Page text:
by Terence Frisby
29 October - 7 November 2015
This is a gripping courtroom drama staged "in the round", giving the audience the feeling of being part of the proceedings.
The play opens in the Central Criminal Court, Old Bailey, where James Highwood - a successful and well-known television presenter of a programme called British Justice? - is on trial charged with murder. Refusing his solicitor's plea to obtain legal representation, Highwood conducts his own defence, admitting responsibility for the death but pleading manslaughter – a plea that brings him into conflict with the judge and prosecuting counsel.
Overshadowing the whole case is the question of whether Highwood actually committed the crime in the first place....
This adroitly written courtroom drama was first seen in London’s West End in 1994, starring Diana Quick and Martin Shaw.
|Margaret Casely||Anne Page|
|PC Ramsden||Daren Ball|
|Jeremy Ackroyd||David Kay|
|James Highwood||Andy Kempton|
|Jean Highwood||Lucy Baker|
|Dr Hannah Radzinski||Denise Scales|
|Dr Simon Kerr||Bob Cruthers|
Overused, I am sure, by reviewers of this play, the word ‘harrowing’ is apt. Within the small cast, no one carries the burden of the largest role and the most emotionally demanding than Andy Kempton as the TV presenter James Highwood, in the dock at the Old Bailey having admitted to suffocating his physically and mentally handicapped child. Taking on his own defence, against the advice of his solicitor, the play revolves around his epic battle with the pro-lifer Catholic prosecutor Margaret Casely who, in the expert hands of Anne Gregory, pulled all the courtroom tricks to get Highwood’s plea of manslaughter denied, making him guilty of murder.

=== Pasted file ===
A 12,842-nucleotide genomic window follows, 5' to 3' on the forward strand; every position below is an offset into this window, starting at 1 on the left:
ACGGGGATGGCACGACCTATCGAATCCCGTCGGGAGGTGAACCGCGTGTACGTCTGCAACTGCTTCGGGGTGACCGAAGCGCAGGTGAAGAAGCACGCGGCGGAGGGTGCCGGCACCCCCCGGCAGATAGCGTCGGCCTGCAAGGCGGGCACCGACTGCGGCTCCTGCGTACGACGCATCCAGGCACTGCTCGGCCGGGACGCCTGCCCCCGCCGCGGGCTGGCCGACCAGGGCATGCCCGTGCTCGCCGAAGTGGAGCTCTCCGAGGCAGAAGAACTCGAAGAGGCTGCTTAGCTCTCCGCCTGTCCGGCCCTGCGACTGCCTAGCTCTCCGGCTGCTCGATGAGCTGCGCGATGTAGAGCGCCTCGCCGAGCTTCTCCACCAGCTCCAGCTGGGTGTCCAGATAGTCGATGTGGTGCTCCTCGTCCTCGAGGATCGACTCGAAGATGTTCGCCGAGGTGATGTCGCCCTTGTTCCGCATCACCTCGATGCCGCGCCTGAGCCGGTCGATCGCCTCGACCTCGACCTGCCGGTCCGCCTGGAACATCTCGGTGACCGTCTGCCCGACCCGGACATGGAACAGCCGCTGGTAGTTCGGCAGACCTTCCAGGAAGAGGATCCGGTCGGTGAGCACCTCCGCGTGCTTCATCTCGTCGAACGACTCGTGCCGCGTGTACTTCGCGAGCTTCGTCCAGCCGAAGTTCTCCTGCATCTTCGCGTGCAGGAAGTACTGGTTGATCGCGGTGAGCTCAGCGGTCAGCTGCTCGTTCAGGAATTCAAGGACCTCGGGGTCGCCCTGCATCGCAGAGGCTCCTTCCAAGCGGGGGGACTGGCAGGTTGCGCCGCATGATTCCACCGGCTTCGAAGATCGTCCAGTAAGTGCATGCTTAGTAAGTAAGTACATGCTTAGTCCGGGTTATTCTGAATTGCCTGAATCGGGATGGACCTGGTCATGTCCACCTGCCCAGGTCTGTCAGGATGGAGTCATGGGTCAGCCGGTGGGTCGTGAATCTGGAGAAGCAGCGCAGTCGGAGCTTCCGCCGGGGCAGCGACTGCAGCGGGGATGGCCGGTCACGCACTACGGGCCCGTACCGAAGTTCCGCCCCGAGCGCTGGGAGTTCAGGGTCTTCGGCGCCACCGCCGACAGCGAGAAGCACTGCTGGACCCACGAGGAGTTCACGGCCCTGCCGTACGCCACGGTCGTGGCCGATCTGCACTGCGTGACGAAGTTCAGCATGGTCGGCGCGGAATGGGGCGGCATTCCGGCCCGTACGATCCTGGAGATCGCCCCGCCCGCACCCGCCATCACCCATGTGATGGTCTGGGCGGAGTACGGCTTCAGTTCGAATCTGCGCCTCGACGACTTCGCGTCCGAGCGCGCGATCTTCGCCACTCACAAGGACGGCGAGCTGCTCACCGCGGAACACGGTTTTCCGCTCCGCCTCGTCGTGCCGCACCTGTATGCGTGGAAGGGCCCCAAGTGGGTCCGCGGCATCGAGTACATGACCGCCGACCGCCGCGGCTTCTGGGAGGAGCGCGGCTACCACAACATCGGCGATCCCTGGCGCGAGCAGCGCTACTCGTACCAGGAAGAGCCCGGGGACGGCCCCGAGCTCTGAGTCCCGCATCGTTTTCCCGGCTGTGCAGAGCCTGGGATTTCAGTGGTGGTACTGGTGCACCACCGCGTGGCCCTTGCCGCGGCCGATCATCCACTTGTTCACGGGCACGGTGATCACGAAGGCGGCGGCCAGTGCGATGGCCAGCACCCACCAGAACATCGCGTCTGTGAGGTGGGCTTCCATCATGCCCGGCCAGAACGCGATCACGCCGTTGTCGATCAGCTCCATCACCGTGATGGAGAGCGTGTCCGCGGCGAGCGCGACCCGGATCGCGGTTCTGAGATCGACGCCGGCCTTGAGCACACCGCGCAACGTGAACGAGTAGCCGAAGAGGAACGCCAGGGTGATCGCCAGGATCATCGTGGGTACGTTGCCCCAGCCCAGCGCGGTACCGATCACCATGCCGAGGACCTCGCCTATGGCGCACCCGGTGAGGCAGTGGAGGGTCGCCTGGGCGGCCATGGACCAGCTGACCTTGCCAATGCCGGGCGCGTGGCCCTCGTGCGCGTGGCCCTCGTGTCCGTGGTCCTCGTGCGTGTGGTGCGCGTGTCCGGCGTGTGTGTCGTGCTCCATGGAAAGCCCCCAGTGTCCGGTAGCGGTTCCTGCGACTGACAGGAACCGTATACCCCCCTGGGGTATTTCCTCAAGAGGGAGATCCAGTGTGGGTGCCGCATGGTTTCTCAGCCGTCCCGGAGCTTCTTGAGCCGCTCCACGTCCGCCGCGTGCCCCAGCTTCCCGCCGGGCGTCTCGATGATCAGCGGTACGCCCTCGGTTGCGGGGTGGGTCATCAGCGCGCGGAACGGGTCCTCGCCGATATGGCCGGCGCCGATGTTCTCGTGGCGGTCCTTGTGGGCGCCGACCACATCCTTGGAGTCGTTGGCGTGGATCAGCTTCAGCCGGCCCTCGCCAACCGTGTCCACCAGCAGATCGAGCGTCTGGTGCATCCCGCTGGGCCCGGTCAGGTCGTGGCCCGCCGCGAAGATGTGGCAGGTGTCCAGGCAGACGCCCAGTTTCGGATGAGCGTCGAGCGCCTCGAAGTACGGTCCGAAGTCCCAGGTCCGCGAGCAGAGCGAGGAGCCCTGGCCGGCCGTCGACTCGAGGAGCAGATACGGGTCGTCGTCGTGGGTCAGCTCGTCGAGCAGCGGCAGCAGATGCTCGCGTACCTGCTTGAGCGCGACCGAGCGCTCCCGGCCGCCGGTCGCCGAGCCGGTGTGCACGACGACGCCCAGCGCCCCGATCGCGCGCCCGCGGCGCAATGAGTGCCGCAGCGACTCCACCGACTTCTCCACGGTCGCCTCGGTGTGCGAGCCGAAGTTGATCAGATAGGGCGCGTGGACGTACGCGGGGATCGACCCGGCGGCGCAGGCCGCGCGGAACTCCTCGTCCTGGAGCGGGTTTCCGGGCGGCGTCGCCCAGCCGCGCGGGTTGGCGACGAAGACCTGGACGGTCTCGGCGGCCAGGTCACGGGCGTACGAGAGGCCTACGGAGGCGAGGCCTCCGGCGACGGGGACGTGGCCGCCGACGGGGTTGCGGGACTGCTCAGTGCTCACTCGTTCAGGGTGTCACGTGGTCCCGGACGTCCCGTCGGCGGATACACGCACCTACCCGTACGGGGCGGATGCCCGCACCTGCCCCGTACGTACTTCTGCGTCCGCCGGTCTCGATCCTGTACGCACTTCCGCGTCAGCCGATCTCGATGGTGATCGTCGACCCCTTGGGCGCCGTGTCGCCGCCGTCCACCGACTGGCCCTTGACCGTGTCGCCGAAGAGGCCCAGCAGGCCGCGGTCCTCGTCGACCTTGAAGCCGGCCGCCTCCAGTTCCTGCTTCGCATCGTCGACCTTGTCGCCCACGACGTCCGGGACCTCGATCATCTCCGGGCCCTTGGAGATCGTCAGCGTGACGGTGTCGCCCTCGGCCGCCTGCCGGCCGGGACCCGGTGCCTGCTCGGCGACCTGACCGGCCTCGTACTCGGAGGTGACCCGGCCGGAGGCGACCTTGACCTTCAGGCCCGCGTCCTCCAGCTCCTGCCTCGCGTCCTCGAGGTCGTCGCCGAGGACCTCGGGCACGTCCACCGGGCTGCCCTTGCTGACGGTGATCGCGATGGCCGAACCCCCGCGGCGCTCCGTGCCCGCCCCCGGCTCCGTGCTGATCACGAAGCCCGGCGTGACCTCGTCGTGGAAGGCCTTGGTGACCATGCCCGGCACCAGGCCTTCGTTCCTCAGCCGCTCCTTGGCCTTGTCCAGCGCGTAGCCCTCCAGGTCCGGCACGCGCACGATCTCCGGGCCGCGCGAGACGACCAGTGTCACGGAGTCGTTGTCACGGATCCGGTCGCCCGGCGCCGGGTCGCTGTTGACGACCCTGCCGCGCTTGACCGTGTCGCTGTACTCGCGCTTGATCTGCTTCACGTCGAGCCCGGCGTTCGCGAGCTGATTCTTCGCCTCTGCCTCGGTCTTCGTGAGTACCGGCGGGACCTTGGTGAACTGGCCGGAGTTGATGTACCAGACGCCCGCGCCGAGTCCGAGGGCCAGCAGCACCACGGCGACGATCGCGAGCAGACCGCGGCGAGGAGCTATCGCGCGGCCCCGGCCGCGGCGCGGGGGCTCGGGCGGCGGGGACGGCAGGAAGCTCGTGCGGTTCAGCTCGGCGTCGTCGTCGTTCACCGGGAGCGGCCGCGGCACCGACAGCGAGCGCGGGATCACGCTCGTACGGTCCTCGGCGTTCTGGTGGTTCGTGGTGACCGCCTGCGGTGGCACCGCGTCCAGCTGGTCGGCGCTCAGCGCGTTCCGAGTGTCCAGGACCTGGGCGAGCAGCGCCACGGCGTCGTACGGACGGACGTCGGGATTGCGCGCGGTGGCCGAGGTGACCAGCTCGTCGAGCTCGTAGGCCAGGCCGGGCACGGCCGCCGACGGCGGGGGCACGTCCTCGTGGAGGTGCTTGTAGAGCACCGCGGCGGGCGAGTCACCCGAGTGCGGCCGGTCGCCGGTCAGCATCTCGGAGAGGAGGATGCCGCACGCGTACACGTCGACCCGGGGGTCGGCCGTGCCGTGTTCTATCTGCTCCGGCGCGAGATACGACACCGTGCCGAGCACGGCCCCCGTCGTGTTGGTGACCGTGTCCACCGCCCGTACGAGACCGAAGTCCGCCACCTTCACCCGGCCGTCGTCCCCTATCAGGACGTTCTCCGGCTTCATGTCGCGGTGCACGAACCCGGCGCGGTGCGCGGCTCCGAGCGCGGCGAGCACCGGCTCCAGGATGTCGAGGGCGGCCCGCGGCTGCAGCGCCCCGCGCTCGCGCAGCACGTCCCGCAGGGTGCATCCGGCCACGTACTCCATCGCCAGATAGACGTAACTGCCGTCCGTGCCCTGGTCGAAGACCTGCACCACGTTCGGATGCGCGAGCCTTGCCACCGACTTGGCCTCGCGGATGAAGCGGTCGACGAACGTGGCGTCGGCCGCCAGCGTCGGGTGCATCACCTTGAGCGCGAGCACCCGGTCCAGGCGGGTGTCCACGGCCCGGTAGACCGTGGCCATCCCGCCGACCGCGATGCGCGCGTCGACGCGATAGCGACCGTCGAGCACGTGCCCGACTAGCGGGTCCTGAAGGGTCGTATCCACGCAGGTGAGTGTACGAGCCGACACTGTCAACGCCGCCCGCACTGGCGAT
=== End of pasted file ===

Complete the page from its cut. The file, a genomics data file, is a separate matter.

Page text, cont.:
The skilled interpretation of both these characters bear tribute to the actors concerned and to Iain McGrath who directed. As the scenes unfurl, with us, the audience, sitting as jury for the trial, witnesses are called to testify.
Denise Scales makes sure that the words of Dr Hannah Radzinski, a specialist in brain damage in infants with a massive list of credits to her name, are forcefully delivered and recognition of the doctor’s knowledge and experience is registered by the court. Bob Cruthers as Dr Simon Kerr, the pathologist dealing with the case, is equally clear.
PC Ramesden is made, by Daren Ball, to seem a little out of his depth in such judicious surroundings, but keeps his evidence calm and unflustered.
Presiding over Casely and Highwood, as they score points off each other in this deadly game, is Russ Gregory as the judge, trying hard to keep things fair for both sides. Sitting in Highwood’s own ‘corner’ is Jeremy Ackroyd, both his solicitor and friend with David Kay revealing all the exasperation Ackroyd feels about the way the case is being conducted and his client’s refusal to take his advice. The final character with the key to reveal the truth of what happened is James’s wife, Jean, portrayed by Lucy Baker with both emotion and misery, joining the high calibre acting skills of the rest of the cast.
Keith Orton’s set design both imposed and enabled and an enthralled audience paid rapt attention to the twists and turns of this high court drama – a compliment indeed to both director and cast.